Cultural heritage and urban regeneration are parallel and complementary goals in a city's development roadmap. The Shanghai World Expo seeks to pursue both objectives and give expression to effective practical approaches. The 5 square kilometers Expo site completely renovates one part of the city's downtown area and will be the stage for the encounter and interaction of diverse and rich cultural practice and serve as an example for a constructive and productive dialogue and knowledge sharing - especially during 2010 which the UN General Assembly designated as the International Year of Rapprochement of Cultures,. Cultural diversity, cultural integration, the preservation and extension of cultural heritage are key dimensions of the cultural aspects that are so vital to the city and its regeneration - and for that matter for any city. In its rich diversity, culture has an intrinsic value both for development and for social cohesion and peace Cultural diversity and with it cultural heritage are therefore driving forces in development and means of leading a more satisfying intellectual, emotional, moral and spiritual life - especially also in cities.

Cities are a particularly precious category of cultural heritage with the most abundant content. The strengths of historic cities, their neighborhoods and their citizenry are best understood through their territorial relationships. These are expressed through viable community-based organizations, traditional resource and skill links, equitable land-use and land tenure systems, the quality of the built and urban environment, and a strong and sound settlement-nature relationship. These relationships are mainly intact in traditional urban neighborhoods of historic cities in Asia, but they find themselves under pressure from change due to increasing density, expansion and fragmentation.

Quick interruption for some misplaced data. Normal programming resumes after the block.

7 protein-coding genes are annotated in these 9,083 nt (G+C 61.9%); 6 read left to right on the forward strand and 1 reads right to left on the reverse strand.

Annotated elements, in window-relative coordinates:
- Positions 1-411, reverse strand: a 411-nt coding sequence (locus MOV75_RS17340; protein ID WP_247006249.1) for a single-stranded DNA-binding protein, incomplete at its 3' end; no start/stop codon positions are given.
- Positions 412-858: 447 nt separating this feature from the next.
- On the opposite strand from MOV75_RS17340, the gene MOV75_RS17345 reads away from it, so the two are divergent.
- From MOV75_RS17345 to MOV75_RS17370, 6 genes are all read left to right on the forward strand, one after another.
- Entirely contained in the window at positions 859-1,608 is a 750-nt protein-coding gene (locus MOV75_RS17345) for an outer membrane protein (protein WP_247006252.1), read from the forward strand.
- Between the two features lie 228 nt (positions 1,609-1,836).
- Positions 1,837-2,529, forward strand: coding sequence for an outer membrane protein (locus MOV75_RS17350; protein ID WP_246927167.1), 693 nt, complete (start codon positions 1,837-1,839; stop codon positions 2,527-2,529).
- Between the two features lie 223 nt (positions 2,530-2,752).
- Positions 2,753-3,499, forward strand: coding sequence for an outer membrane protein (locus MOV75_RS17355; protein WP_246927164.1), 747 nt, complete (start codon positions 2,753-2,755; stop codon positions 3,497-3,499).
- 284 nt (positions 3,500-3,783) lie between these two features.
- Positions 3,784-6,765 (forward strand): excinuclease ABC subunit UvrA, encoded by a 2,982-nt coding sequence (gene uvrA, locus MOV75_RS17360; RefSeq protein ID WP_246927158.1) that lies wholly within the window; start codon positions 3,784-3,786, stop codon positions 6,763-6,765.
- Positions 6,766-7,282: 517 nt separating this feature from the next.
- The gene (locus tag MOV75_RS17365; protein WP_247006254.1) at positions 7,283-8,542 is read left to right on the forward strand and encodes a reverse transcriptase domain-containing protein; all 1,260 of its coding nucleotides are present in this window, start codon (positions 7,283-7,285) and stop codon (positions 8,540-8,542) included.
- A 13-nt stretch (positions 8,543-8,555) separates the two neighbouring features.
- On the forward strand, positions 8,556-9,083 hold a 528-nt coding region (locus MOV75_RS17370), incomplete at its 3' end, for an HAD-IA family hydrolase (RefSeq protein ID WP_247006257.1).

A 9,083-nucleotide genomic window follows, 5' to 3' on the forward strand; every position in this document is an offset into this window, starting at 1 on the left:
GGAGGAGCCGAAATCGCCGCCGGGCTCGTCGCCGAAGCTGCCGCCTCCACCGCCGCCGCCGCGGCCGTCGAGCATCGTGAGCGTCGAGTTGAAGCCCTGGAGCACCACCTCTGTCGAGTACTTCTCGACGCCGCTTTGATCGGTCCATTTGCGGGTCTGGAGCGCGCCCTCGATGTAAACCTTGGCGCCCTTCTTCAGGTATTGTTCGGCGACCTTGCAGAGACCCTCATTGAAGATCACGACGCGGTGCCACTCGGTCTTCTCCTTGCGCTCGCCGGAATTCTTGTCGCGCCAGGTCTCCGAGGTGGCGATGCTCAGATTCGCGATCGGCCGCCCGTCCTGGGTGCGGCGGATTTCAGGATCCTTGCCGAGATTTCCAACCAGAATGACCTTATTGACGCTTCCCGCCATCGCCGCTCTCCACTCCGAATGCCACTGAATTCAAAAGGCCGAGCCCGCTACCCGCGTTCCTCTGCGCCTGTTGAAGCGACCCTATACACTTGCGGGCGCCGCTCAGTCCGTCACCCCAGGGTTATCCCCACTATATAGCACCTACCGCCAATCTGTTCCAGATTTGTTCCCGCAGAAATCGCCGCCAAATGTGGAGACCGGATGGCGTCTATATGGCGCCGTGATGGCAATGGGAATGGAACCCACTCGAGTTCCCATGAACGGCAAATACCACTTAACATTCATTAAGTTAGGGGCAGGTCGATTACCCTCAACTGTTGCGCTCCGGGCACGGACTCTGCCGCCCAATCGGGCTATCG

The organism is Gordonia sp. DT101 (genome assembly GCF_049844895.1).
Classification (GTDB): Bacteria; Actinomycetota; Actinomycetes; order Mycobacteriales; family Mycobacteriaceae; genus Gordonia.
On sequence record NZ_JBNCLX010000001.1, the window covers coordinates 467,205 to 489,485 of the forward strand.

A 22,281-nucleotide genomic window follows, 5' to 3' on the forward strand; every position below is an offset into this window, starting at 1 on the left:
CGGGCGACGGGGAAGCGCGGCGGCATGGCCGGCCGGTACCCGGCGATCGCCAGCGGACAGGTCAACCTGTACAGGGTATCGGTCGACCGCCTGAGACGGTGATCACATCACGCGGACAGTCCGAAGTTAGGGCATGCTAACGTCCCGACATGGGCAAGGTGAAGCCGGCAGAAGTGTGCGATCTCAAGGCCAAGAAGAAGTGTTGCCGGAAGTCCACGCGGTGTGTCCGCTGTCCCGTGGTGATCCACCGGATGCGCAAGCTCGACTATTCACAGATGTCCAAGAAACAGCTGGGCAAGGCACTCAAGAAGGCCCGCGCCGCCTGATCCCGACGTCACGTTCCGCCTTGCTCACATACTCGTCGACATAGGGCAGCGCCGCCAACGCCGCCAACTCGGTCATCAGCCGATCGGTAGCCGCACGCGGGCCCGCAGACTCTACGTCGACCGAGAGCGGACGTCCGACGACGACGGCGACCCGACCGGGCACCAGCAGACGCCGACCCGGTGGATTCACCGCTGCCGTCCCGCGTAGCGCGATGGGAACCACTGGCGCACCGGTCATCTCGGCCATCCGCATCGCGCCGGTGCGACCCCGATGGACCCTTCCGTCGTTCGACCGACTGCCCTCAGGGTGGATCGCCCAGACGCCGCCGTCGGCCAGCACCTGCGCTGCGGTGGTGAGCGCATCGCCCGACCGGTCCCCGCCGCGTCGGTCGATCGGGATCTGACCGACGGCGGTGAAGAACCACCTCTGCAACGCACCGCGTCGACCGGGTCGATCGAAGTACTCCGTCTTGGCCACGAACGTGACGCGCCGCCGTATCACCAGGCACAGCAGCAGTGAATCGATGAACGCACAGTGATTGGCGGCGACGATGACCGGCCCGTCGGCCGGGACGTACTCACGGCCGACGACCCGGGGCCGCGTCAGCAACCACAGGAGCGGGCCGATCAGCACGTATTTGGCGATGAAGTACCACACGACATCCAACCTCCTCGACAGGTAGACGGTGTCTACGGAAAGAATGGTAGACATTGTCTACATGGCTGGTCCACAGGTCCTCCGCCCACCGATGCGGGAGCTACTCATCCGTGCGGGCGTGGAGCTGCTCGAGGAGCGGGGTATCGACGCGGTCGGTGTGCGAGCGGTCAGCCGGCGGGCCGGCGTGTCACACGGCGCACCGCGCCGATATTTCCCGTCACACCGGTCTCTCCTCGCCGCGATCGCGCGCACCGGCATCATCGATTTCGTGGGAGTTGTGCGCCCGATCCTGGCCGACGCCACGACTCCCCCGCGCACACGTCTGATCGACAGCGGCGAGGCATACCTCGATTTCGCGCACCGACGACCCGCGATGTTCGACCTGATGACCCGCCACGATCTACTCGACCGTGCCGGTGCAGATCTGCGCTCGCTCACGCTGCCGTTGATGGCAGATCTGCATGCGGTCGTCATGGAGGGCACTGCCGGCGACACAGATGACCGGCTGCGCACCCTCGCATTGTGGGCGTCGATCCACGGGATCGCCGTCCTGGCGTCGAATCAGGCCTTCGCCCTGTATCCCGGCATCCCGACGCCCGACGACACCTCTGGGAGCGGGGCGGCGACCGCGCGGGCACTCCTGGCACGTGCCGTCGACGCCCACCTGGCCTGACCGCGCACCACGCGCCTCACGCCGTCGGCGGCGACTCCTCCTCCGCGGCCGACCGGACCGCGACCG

Change is an inherent aspect of the urban condition and reality. Cities have to be re-created as attractive and productive places where people will want to live and work and where they will enjoy leisure, cultural pursuits and entertainment. The emergence of the eco-city concept adds an entirely new dimension to the challenge of urban regeneration. As regards historic and world heritage cities, they need their development, albeit more controlled and regulated, to preserve the spirit of the place and the site. Regeneration is key to historic cities - and it is to sustain and revive the cultural processes that have nurtured unique urban fabrics. As such, historic cities embody the opportunity of preserving heritage artifacts that are both the physical frameworks and expressions of social patterns and cultural traditions, and the dispensers of cultural identity, which in turn can be powerful drivers for wider urban growth and renewal.

As cities renovate, upgrade and gentrify their urban infrastructure and environment they need to pay special attention to the preservation of the tangible and intangible cultural heritage, the adaptation and innovation of the traditional culture and overall the integration and preservation of cultural diversity. The meaning of the physical spaces should be derived from and linked to the cultural roots and functions. Cities are magnets, yet all too often their potential remains untapped especially from the perspective of migrants. Diversity represents an economic factor for urban life and offers a great opportunity for inclusive urban governance.

Dates: 11-15 June 2010
Venue: Suzhou Taihu International Convention Center, Shanghai Expo Park
Hosted by: Ministry of Culture of the People’s Republic of China
United Nations Educational, Scientific and Cultural Organization (UNESCO)
State Administration of Cultural Heritage
Shanghai 2010  World Exposition Executive Committee
Suzhou Municipal Government

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